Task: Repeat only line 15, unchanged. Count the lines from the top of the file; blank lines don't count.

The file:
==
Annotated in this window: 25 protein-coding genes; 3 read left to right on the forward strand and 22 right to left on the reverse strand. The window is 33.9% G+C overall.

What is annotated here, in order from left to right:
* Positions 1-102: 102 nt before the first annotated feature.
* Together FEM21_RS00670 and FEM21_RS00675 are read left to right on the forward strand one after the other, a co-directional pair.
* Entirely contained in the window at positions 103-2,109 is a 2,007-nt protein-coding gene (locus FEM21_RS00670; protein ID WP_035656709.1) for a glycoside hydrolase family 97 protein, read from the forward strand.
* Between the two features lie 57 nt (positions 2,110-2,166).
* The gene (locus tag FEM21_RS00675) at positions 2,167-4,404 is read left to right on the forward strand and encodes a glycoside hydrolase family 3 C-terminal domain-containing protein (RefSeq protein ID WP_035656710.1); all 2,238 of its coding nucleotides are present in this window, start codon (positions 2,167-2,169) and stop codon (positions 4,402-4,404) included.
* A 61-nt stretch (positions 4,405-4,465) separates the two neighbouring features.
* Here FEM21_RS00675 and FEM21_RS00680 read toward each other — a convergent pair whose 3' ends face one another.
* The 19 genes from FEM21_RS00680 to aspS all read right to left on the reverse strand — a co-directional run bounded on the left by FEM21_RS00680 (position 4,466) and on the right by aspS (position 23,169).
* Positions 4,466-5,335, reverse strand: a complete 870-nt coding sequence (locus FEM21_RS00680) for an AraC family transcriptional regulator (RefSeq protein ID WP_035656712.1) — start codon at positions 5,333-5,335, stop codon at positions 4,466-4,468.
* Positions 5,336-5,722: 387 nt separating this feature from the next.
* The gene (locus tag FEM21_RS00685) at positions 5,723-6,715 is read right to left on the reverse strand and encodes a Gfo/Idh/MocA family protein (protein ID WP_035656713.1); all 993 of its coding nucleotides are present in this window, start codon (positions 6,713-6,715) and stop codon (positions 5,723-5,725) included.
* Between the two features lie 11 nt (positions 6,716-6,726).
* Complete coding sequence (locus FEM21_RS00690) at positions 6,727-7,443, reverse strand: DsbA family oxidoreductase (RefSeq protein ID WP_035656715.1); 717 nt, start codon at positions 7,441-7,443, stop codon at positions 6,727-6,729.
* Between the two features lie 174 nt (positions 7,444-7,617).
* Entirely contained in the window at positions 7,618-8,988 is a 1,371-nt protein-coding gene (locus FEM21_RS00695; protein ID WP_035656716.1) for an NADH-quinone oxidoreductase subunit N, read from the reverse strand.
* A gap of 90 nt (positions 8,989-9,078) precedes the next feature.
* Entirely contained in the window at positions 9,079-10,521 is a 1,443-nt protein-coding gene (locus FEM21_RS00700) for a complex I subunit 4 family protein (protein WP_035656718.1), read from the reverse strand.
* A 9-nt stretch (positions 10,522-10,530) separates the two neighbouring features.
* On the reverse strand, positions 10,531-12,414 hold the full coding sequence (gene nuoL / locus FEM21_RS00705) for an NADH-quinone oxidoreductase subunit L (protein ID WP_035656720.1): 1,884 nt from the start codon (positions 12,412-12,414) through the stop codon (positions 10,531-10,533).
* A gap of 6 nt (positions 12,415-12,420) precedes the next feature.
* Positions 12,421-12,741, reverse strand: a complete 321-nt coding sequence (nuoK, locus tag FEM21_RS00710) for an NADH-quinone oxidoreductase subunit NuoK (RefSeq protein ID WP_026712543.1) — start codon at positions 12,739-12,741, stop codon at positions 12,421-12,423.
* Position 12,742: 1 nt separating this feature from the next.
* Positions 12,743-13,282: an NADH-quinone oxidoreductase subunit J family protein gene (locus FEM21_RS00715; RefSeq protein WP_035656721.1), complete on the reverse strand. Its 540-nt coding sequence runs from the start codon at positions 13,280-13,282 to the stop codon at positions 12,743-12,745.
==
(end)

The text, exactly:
* Complete coding sequence (locus FEM21_RS00690) at positions 6,727-7,443, reverse strand: DsbA family oxidoreductase (RefSeq protein ID WP_035656715.1); 717 nt, start codon at positions 7,441-7,443, stop codon at positions 6,727-6,729.